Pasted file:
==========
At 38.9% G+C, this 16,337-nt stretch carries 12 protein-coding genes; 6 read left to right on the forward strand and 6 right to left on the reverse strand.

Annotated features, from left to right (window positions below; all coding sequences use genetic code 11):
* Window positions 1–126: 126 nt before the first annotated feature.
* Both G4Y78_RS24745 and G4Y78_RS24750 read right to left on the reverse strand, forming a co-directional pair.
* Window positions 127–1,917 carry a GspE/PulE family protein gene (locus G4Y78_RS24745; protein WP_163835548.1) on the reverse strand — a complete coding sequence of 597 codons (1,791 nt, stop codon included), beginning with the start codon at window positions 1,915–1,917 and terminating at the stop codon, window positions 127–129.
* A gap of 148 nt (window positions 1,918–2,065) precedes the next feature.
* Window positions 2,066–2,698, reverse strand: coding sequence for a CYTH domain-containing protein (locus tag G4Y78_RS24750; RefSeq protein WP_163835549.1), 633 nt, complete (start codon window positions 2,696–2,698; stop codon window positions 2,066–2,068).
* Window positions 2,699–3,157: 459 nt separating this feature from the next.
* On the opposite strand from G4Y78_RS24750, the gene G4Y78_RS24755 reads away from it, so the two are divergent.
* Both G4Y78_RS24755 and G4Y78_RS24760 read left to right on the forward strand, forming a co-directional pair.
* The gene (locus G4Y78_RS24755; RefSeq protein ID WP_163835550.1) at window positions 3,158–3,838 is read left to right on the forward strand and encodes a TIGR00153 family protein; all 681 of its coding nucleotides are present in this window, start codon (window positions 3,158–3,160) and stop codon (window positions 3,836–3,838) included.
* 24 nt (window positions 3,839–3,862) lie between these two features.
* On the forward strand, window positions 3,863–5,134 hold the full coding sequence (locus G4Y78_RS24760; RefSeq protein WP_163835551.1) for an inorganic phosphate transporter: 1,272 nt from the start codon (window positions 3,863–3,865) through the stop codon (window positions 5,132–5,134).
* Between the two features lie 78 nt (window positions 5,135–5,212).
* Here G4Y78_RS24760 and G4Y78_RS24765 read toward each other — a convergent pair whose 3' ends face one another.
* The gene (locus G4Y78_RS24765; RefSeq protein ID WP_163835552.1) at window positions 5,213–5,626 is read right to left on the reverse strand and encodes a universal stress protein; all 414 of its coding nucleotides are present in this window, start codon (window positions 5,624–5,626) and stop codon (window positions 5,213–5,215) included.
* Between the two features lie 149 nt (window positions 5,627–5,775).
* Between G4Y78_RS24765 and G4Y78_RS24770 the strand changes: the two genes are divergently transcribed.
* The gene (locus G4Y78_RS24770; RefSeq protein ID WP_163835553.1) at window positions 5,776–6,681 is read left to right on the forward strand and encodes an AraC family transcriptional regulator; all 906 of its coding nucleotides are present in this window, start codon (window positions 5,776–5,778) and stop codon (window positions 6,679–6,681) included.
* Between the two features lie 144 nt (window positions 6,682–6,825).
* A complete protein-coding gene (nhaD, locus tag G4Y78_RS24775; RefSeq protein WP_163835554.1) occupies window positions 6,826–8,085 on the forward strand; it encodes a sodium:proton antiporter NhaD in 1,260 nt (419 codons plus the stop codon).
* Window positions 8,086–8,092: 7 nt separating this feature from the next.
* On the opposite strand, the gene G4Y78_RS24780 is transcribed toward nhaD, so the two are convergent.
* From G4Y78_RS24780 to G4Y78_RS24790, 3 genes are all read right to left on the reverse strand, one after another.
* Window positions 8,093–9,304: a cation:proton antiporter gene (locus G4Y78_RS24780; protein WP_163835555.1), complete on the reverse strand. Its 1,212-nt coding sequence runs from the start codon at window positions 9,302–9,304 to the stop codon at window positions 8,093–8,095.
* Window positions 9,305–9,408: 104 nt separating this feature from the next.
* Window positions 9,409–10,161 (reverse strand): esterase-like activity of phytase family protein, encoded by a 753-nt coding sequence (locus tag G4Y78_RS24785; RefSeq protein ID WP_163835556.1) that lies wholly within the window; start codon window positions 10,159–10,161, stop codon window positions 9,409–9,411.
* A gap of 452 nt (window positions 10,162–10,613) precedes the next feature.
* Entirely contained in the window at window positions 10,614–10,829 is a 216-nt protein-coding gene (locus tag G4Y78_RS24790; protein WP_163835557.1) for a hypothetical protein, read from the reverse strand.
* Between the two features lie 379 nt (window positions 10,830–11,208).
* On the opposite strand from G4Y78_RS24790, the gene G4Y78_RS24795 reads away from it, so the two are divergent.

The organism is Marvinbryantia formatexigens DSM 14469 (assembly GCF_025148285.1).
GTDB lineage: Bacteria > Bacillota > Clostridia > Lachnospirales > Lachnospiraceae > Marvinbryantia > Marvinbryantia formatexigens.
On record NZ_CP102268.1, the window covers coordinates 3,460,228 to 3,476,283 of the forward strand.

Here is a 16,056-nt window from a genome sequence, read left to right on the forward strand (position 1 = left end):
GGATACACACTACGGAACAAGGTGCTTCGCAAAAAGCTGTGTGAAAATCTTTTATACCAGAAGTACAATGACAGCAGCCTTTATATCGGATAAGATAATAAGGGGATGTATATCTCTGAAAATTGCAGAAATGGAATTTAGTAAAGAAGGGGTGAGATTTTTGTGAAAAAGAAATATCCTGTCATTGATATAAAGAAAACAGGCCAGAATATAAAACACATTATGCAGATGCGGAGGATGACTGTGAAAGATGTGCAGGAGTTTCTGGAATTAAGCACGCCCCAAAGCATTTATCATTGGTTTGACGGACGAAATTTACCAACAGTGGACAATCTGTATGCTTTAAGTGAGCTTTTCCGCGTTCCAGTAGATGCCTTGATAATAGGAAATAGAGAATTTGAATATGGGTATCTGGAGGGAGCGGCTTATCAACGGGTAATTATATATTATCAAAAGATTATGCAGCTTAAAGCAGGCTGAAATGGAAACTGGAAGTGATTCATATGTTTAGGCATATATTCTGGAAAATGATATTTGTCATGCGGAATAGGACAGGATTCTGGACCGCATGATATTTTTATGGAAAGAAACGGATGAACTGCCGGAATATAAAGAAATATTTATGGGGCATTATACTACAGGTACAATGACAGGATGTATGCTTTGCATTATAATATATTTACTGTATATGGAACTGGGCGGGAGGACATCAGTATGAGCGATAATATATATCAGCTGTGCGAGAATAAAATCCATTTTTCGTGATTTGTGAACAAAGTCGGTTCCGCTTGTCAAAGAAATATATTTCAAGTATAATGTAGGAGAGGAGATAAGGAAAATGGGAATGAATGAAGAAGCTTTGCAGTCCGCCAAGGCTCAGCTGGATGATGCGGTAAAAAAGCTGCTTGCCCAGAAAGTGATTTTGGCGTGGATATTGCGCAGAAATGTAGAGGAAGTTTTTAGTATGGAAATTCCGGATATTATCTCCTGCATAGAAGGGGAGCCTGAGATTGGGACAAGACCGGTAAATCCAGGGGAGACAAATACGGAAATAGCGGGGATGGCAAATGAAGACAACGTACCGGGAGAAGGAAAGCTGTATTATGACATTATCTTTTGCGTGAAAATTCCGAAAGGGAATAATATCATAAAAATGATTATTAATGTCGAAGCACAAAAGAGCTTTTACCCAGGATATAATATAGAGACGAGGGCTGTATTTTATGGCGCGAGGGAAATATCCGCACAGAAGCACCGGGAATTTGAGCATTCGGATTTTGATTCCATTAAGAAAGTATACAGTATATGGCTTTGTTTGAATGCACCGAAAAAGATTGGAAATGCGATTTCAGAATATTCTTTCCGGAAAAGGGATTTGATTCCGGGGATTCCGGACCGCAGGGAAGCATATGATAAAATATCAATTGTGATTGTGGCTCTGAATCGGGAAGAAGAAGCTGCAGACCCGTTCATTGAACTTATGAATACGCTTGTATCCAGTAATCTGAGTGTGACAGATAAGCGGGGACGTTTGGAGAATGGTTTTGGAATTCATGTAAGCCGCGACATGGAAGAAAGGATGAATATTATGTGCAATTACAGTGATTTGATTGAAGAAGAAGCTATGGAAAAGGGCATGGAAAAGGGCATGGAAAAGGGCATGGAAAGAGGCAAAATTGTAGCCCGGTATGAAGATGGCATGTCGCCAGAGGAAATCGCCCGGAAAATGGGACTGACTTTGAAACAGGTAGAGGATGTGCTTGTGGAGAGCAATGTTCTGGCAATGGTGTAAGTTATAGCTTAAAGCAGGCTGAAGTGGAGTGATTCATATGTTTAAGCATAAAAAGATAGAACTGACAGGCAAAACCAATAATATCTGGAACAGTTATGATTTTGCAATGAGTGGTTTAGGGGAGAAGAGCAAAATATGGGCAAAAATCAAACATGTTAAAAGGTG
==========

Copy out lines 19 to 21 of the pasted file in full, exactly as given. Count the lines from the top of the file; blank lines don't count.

* The gene (locus G4Y78_RS24770; RefSeq protein ID WP_163835553.1) at window positions 5,776–6,681 is read left to right on the forward strand and encodes an AraC family transcriptional regulator; all 906 of its coding nucleotides are present in this window, start codon (window positions 5,776–5,778) and stop codon (window positions 6,679–6,681) included.
* Between the two features lie 144 nt (window positions 6,682–6,825).
* A complete protein-coding gene (nhaD, locus tag G4Y78_RS24775; RefSeq protein WP_163835554.1) occupies window positions 6,826–8,085 on the forward strand; it encodes a sodium:proton antiporter NhaD in 1,260 nt (419 codons plus the stop codon).